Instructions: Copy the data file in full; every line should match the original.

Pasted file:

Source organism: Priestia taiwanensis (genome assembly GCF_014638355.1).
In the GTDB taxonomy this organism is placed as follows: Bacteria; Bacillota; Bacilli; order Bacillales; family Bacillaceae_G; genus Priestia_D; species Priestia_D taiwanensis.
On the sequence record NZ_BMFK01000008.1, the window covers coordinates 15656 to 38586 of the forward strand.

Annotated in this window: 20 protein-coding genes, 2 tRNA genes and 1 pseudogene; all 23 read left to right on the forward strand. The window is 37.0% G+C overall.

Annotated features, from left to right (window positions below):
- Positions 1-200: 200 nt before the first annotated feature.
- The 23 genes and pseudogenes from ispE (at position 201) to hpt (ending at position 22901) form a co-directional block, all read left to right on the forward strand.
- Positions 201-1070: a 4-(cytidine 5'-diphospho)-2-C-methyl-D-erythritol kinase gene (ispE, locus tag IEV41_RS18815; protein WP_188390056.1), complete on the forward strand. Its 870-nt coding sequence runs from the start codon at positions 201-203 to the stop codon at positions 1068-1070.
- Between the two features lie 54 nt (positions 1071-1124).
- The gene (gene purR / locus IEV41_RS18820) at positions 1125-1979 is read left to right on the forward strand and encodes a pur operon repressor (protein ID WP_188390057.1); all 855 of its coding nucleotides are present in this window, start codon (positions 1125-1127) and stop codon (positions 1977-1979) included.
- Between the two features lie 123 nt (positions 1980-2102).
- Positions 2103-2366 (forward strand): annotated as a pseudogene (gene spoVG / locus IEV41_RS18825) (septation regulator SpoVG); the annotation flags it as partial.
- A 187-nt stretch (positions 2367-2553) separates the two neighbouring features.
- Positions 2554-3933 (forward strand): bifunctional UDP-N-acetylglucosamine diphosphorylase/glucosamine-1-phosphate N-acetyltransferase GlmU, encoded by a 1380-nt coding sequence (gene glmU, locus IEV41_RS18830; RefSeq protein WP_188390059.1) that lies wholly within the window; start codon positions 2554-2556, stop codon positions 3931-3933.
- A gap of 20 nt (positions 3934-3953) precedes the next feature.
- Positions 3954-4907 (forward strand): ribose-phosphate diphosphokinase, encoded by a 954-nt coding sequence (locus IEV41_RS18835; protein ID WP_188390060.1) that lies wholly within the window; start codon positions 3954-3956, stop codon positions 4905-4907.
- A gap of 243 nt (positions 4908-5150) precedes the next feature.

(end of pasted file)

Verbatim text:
Source organism: Priestia taiwanensis (genome assembly GCF_014638355.1).
In the GTDB taxonomy this organism is placed as follows: Bacteria; Bacillota; Bacilli; order Bacillales; family Bacillaceae_G; genus Priestia_D; species Priestia_D taiwanensis.
On the sequence record NZ_BMFK01000008.1, the window covers coordinates 15656 to 38586 of the forward strand.

Annotated in this window: 20 protein-coding genes, 2 tRNA genes and 1 pseudogene; all 23 read left to right on the forward strand. The window is 37.0% G+C overall.

Annotated features, from left to right (window positions below):
- Positions 1-200: 200 nt before the first annotated feature.
- The 23 genes and pseudogenes from ispE (at position 201) to hpt (ending at position 22901) form a co-directional block, all read left to right on the forward strand.
- Positions 201-1070: a 4-(cytidine 5'-diphospho)-2-C-methyl-D-erythritol kinase gene (ispE, locus tag IEV41_RS18815; protein WP_188390056.1), complete on the forward strand. Its 870-nt coding sequence runs from the start codon at positions 201-203 to the stop codon at positions 1068-1070.
- Between the two features lie 54 nt (positions 1071-1124).
- The gene (gene purR / locus IEV41_RS18820) at positions 1125-1979 is read left to right on the forward strand and encodes a pur operon repressor (protein ID WP_188390057.1); all 855 of its coding nucleotides are present in this window, start codon (positions 1125-1127) and stop codon (positions 1977-1979) included.
- Between the two features lie 123 nt (positions 1980-2102).
- Positions 2103-2366 (forward strand): annotated as a pseudogene (gene spoVG / locus IEV41_RS18825) (septation regulator SpoVG); the annotation flags it as partial.
- A 187-nt stretch (positions 2367-2553) separates the two neighbouring features.
- Positions 2554-3933 (forward strand): bifunctional UDP-N-acetylglucosamine diphosphorylase/glucosamine-1-phosphate N-acetyltransferase GlmU, encoded by a 1380-nt coding sequence (gene glmU, locus IEV41_RS18830; RefSeq protein WP_188390059.1) that lies wholly within the window; start codon positions 2554-2556, stop codon positions 3931-3933.
- A gap of 20 nt (positions 3934-3953) precedes the next feature.
- Positions 3954-4907 (forward strand): ribose-phosphate diphosphokinase, encoded by a 954-nt coding sequence (locus IEV41_RS18835; protein ID WP_188390060.1) that lies wholly within the window; start codon positions 3954-3956, stop codon positions 4905-4907.
- A gap of 243 nt (positions 4908-5150) precedes the next feature.